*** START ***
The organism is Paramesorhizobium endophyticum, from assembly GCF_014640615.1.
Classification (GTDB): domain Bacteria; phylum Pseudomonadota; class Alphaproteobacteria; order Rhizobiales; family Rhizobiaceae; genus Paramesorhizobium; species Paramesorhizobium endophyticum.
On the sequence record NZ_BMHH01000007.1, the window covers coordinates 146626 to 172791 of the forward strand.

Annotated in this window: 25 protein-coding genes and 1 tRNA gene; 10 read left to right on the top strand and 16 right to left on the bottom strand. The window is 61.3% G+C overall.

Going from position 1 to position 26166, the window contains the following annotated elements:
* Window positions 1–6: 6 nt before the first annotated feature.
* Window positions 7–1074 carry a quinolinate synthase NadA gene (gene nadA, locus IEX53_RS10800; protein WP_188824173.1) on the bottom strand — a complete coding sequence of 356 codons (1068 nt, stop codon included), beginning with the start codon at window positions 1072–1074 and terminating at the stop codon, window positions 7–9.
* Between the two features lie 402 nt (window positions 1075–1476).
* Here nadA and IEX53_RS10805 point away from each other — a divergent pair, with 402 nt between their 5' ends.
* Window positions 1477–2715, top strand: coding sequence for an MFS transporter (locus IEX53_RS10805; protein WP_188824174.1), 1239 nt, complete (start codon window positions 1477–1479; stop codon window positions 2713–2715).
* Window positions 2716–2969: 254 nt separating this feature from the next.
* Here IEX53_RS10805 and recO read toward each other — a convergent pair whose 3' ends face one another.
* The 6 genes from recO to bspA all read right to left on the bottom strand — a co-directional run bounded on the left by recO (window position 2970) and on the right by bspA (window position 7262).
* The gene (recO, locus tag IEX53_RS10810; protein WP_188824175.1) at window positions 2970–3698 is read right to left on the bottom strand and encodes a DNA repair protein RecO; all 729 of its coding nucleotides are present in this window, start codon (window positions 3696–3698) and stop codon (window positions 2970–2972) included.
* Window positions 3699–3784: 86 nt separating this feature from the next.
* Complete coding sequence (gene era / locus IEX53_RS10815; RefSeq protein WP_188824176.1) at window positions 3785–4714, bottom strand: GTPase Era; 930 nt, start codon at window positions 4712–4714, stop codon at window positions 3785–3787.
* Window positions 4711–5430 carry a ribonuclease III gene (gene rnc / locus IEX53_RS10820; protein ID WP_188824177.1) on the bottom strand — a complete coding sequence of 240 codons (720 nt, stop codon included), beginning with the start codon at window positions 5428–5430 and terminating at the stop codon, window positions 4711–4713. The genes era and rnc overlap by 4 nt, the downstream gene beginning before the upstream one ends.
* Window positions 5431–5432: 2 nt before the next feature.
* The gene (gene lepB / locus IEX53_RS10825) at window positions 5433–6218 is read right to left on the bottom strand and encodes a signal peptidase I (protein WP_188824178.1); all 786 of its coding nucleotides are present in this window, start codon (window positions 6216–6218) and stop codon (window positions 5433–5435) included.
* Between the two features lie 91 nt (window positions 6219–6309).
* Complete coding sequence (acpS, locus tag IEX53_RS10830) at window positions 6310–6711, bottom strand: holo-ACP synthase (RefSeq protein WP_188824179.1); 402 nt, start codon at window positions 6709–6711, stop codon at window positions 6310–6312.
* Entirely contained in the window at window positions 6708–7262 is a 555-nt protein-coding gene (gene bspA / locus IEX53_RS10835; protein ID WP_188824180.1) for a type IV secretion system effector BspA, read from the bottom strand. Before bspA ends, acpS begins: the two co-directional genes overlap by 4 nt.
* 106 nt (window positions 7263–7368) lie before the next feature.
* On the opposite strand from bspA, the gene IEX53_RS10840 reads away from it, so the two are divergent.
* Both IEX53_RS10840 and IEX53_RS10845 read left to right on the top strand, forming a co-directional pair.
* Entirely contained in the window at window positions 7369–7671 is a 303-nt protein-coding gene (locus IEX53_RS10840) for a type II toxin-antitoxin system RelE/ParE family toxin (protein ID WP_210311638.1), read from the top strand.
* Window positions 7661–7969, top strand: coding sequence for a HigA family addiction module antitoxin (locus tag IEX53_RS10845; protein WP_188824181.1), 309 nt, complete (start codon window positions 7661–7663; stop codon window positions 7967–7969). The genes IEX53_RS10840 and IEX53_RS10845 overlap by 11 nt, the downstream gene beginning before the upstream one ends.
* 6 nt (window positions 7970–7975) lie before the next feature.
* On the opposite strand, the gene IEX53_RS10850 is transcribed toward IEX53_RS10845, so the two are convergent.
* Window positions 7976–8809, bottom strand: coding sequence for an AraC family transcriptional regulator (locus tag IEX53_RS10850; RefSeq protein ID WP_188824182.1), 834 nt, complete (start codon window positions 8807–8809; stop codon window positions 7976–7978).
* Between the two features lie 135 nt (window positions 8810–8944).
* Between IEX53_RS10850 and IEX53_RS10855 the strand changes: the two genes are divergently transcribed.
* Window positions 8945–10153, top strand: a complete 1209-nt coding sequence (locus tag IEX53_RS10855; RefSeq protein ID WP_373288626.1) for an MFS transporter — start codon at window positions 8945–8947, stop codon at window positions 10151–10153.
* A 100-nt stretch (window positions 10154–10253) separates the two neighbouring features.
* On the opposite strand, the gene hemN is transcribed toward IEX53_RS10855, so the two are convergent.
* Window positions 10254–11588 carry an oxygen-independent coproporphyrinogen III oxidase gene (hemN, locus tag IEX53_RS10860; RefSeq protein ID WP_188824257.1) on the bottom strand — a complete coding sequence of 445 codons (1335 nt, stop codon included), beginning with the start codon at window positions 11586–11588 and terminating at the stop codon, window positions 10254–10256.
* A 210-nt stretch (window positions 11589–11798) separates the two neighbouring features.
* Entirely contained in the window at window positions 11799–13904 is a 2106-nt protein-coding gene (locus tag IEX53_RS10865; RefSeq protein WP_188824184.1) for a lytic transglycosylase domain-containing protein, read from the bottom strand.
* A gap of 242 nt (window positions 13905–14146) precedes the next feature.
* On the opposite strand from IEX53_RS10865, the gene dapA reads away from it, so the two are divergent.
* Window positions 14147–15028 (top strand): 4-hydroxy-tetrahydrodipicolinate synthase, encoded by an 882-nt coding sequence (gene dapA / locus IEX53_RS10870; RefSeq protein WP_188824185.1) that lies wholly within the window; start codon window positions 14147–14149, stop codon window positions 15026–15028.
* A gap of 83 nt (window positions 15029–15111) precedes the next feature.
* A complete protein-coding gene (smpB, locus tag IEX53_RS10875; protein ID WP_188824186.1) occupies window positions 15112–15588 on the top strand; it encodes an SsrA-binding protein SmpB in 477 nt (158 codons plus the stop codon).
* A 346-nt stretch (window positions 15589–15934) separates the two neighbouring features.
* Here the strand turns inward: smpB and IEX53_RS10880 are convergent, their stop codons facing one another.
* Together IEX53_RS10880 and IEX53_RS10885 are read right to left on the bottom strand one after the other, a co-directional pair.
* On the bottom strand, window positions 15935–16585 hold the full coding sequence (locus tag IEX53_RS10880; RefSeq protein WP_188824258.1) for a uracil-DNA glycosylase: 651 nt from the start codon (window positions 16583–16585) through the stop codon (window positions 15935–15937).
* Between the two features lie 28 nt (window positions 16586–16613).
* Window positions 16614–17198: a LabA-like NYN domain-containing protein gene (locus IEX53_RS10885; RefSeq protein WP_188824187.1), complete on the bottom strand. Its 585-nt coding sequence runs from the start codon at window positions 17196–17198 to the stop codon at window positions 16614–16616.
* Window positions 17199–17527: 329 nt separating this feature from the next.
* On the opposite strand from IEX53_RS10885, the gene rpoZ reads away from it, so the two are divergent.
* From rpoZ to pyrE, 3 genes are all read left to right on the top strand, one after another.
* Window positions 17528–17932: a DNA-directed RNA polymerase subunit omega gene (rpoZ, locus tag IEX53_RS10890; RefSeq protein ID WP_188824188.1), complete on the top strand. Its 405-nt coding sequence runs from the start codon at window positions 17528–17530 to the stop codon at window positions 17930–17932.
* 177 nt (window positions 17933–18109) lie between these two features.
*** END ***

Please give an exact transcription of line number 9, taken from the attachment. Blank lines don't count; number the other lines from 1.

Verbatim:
* Here nadA and IEX53_RS10805 point away from each other — a divergent pair, with 402 nt between their 5' ends.